MONTREAL – Desjardins Group reported Friday that low interest rates caused its surplus earnings to drop five per cent to $378 million despite higher loans and insurance revenues.
Quebec’s largest financial institution said its earnings as of March 31 were down $20 million from $398 million a year ago.
Revenues increased to $2.86 billion from $2.77 billion on a 6.3 per cent increase in loans.
However, interest income decreased by $30 million to $934 million due to low interest rates.
“Our caisse network and our insurance companies have posted strong business volume growth,” said CEO Monique Leroux.
“However, the low interest rate environment has affected our profit margin and profitability, which we take as an incentive to continue exercising sound and prudent management of the group’s affairs.”
The provision of dividends paid to members dropped 29 per cent to $36 million, while it gave $16 million in donations to community groups and sponsorships.
Net insurance premiums increased 7.7 per cent to $1.3 billion, while other operating income was up 3.6 per cent to $602 million.
Investment income grew 55.3 per cent to $132 million due to an increase in the fair value of life and health insurance assets.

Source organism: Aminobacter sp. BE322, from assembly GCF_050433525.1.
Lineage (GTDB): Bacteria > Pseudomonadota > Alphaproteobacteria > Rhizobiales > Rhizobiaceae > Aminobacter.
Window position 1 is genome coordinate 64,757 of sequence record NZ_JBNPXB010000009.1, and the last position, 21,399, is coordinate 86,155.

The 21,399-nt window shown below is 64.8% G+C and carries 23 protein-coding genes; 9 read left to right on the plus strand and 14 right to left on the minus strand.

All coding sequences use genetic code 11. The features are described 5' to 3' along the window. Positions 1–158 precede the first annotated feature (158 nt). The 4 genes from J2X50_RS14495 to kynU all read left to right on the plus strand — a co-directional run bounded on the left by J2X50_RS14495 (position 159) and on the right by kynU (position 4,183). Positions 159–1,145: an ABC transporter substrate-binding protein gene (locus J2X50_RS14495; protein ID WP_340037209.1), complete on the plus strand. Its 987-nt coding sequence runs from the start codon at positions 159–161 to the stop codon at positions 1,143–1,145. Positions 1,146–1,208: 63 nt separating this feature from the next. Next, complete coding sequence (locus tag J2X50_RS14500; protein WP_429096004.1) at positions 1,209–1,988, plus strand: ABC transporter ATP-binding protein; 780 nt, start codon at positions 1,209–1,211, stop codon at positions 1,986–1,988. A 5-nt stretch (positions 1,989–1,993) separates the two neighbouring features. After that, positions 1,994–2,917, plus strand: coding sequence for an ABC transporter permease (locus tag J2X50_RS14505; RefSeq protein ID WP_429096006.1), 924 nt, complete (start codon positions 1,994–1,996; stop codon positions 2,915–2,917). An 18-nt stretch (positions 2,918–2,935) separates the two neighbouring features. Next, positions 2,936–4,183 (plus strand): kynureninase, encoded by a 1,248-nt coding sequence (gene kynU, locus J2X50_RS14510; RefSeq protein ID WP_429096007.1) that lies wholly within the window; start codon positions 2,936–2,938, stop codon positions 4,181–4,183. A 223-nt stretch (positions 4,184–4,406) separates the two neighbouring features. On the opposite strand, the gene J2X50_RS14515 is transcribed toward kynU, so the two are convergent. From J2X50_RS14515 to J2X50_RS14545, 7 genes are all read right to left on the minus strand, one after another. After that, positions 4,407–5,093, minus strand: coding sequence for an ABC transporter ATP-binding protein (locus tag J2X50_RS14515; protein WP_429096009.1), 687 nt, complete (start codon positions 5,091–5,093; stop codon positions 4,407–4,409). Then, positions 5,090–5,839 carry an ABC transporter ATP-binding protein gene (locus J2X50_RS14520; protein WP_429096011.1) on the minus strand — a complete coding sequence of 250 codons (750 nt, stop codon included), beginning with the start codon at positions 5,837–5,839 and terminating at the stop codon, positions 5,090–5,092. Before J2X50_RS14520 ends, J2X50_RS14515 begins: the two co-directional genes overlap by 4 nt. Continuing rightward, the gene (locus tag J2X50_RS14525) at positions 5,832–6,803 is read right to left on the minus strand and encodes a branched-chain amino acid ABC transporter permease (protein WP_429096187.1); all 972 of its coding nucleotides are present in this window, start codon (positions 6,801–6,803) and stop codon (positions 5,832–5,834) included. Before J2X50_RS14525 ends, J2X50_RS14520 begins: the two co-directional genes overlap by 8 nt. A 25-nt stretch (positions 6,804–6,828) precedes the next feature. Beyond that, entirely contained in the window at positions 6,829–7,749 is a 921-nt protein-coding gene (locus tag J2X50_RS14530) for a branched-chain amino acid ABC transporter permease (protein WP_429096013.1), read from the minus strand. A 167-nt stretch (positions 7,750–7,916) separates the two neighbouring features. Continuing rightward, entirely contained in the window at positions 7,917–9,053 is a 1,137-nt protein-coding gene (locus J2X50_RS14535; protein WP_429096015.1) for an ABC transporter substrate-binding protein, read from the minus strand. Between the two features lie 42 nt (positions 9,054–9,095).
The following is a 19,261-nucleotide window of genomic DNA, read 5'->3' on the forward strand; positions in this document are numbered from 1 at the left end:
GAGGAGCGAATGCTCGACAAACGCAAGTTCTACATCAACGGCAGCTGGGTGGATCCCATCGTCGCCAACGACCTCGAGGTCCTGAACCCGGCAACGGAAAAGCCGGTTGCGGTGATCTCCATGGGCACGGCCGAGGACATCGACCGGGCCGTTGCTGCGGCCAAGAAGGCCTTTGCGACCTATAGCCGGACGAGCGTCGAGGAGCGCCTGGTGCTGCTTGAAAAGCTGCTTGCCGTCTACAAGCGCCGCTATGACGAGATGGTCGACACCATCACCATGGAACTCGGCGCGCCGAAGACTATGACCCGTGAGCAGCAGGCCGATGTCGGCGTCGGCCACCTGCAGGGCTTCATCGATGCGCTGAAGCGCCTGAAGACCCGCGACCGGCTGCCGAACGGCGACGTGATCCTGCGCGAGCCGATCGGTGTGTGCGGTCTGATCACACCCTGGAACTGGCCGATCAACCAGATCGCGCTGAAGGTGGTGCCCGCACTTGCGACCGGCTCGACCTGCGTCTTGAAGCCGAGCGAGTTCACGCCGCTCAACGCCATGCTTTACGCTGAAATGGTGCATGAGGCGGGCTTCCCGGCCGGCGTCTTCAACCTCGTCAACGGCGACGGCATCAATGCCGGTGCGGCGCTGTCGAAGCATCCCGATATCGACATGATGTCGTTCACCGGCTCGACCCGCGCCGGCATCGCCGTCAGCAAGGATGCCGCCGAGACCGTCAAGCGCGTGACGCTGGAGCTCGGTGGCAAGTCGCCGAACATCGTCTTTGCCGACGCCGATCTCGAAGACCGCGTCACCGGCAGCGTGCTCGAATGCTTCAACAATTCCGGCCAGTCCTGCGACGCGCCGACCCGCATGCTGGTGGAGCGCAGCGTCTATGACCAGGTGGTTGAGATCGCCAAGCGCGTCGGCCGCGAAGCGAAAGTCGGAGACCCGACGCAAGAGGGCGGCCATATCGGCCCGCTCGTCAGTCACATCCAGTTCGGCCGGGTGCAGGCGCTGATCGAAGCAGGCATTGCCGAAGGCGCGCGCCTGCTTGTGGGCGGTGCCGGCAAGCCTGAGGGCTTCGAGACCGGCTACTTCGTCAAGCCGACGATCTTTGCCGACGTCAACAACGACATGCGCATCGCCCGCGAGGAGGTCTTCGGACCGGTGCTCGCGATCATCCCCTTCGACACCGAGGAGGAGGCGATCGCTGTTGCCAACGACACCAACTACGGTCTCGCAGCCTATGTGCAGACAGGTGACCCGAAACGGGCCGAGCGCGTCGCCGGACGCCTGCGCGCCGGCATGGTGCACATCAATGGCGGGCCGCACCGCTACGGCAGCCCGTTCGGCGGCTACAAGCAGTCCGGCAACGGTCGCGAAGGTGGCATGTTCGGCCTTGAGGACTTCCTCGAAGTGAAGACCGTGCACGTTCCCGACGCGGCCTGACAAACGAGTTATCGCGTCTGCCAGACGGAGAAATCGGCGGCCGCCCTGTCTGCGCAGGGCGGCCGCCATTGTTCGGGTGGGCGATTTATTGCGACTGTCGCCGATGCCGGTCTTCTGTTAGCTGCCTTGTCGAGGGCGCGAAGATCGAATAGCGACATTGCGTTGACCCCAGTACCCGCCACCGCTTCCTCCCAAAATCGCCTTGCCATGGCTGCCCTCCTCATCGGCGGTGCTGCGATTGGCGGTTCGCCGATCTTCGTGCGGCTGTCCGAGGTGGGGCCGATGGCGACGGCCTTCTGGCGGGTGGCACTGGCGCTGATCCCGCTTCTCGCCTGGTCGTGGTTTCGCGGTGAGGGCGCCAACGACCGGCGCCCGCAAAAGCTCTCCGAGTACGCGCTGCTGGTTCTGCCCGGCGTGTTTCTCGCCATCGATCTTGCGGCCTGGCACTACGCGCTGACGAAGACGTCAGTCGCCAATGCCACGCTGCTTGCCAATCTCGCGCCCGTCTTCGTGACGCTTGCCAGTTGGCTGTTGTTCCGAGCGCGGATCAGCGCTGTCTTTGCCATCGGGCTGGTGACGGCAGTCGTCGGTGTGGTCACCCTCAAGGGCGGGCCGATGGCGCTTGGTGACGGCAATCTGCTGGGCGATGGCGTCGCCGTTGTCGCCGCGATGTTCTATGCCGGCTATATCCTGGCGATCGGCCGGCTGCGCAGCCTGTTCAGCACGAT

The provision for credit losses was $60 million, down $22 million or 26.8 per cent. Gross impaired loans totalled $469 million.
Its Tier 1a capital ratio under new Basel III rules was 16 per cent, while its return on equity decreased to 9.8 per cent from 11.7 per cent a year earlier.
Total assets increased to $201.6 billion from $196.8 billion as of Dec. 31.
During the quarter, Moody’s downgraded the credit ratings of Desjardins and five other Canadian financial institutions due to troubling economic signs, including high household debt and elevated housing prices.
Even after the downgrade, Desjardins said its credit ratings remain “among the best in Canada and compare favourably with those of several large international and Canadian financial institutions.”